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The most expensive suburbs of the Gold Coast

The most expensive suburbs of the Gold Coast

It's no secret the Gold Coast real estate market is booming. And more and more suburbs are joining the million dollar club. Here are the 5 fastest growing suburbs as well as a full list of all the suburbs where the median house price now surpasses the million dollar mark. The fastest growing suburbs of the Gold Coast Looking at the median house price growth over a 6-month period since December 2020, here are the top 5 suburbs that recorded the highest growth. 1. Burleigh Heads The median house price in Burleigh Heads increased by 26% in just six months, from $928,750 to $1,170,000 at the end of June 2021. In 2016 the median house price in Burleigh was $725,000 that's a growth of 61% in less than five years. 2. Bundall In the last six months Bundall recorded a growth of 25% in median house price, from $1,065,000 in 2020 to $1,330,000 by the end of June. 3. Mermaid Waters Also joining the million dollar club in 2021 is Mermaid Waters with a median house price of $1,175,000 by the end of June, compared to a median price of $950,000 in 2020 that's an increase of 24%. Since 2016 the median house price grew by 55% from $760,000. 4. Main Beach Main Beach has been a million dollar suburb for a while, but in 2021 it is the first suburb to break the 2-million dollar median house price record. In just six month the median house price here grew by 18% from $1,775,000 to $2,100,000. Five years ago the median was $1,335,000. 5. Gaven The only suburb in the top 5 where the median house price is still below the million dollar mark is Gaven. This suburb recorded a growth of 18% in the past six months, from a median house price of $770,000 in 2020 to $910,000 at the end of June. Since 2016 the median price increased by 48% from $615,000. A couple of notable mentions... Just losing out on the top five are Palm Beach and Burleigh Waters. But both deserve a mention breaking the million dollar mark in 2021 with a respective median house price of $1,140,000 and 1,082,500 by the end of June. Million Dollar Suburbs of the Gold Coast As the Gold Coast continues to grow, so do the number of suburbs where the median house price is over the million dollars. Just in the first 6-months of 2021, nine suburbs joined the club. Here are all the Gold Coast suburbs where the median house price now surpasses 1 million dollars. Main Beach Mermaid Beach Surfers Paradise Broadbeach Waters Bundall Paradise Point Clear Island Waters Guanaba Currumbin Valley Runaway Bay Tallebudgera Mermaid Waters Burleigh Heads Palm Beach Tallai Currumbin Burleigh Waters Miami Benowa Coolangatta Hope Island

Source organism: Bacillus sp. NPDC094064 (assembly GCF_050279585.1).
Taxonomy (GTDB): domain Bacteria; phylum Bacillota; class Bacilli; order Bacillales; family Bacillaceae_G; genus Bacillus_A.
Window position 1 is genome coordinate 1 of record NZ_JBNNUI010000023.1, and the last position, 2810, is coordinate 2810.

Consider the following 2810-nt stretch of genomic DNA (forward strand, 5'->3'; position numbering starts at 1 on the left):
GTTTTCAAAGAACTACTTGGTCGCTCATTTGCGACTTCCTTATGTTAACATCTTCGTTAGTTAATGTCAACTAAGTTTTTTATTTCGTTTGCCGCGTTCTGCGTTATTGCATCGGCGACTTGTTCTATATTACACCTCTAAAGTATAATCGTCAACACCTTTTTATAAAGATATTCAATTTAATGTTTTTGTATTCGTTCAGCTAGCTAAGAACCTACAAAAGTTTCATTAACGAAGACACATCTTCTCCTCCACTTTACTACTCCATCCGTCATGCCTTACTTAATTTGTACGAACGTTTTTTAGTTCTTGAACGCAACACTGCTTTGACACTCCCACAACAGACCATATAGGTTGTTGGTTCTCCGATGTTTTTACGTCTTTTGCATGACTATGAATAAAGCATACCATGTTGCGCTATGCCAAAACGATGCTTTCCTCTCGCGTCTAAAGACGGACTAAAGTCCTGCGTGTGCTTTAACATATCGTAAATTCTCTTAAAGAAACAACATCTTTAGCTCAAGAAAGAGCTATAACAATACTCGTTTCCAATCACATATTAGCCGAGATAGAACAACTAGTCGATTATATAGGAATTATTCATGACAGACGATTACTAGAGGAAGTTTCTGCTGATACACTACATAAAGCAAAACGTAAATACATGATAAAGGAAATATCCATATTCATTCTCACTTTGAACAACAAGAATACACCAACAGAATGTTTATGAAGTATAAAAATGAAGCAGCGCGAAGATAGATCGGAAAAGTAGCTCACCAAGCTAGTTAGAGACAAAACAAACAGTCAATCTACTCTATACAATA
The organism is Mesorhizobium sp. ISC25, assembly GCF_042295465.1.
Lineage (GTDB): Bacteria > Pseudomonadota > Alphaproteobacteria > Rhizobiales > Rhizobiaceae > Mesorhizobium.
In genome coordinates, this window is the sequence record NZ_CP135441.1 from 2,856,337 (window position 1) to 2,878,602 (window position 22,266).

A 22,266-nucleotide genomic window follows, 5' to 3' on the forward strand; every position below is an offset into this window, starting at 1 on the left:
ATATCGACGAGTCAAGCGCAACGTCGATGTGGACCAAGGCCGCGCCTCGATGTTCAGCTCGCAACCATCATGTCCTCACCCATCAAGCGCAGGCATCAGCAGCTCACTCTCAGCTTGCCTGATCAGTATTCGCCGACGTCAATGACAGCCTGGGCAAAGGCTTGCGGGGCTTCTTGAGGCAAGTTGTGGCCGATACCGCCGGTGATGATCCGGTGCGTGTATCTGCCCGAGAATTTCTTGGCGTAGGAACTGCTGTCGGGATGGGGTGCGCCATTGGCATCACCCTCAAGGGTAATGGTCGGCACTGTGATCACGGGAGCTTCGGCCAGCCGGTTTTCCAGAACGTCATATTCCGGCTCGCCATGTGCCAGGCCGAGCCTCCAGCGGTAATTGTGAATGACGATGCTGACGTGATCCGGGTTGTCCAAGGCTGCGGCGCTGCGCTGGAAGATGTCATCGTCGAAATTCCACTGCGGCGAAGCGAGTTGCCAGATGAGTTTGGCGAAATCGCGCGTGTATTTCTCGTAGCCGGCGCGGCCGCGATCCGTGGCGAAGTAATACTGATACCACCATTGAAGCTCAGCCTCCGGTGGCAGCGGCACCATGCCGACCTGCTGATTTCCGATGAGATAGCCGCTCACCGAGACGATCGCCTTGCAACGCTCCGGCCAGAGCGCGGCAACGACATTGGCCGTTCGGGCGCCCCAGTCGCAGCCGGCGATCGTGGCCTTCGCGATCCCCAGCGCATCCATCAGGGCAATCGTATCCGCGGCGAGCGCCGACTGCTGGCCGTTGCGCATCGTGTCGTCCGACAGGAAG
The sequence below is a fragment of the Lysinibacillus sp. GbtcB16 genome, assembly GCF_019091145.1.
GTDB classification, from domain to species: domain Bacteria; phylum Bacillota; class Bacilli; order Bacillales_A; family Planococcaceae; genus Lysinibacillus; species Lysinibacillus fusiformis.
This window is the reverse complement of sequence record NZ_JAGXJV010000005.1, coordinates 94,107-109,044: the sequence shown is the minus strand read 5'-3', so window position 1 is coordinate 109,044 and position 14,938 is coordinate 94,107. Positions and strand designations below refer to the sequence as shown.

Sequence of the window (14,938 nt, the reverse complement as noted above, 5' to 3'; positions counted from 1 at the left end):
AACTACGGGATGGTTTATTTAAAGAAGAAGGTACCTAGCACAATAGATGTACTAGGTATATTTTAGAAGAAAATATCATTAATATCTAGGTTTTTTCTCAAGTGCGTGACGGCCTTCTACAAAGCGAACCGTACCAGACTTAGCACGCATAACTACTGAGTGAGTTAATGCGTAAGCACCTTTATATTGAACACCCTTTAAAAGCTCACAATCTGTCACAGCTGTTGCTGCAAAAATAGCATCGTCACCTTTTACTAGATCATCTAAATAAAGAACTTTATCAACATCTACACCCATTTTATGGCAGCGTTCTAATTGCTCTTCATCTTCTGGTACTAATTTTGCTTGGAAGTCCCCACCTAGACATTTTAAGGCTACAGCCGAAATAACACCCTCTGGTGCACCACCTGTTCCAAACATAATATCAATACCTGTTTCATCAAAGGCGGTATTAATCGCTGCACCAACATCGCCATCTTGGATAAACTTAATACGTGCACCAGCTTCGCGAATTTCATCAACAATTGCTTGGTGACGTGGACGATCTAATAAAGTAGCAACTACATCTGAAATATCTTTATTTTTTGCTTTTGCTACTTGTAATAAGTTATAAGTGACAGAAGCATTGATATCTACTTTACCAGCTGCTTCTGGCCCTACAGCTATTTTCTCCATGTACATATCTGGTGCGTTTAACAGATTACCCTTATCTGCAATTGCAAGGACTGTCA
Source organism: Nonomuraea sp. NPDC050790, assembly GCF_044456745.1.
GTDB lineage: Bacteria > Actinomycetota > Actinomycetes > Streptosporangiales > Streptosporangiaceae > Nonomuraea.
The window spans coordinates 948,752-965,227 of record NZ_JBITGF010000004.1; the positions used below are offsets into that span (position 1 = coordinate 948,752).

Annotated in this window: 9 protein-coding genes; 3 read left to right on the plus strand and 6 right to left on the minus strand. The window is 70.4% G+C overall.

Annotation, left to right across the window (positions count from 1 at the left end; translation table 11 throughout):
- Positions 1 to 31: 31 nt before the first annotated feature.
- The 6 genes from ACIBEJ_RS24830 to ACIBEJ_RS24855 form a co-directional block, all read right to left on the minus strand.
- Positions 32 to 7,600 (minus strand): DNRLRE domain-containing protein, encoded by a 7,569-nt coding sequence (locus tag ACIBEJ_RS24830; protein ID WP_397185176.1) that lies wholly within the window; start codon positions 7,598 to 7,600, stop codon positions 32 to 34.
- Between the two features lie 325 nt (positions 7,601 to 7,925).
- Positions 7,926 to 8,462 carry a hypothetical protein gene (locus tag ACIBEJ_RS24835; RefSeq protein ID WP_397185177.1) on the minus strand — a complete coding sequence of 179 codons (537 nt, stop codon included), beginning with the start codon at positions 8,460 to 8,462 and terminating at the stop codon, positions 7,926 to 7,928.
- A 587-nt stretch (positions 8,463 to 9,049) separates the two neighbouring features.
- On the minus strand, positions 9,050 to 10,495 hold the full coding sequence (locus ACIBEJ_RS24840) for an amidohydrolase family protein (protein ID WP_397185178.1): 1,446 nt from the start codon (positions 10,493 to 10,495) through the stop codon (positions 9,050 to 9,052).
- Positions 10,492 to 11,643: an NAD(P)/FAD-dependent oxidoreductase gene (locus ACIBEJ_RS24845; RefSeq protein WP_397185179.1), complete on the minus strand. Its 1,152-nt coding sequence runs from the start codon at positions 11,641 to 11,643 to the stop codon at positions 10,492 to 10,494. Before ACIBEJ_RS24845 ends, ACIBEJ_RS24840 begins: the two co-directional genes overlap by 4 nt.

Private Schools on the Gold Coast

Private Schools on the Gold Coast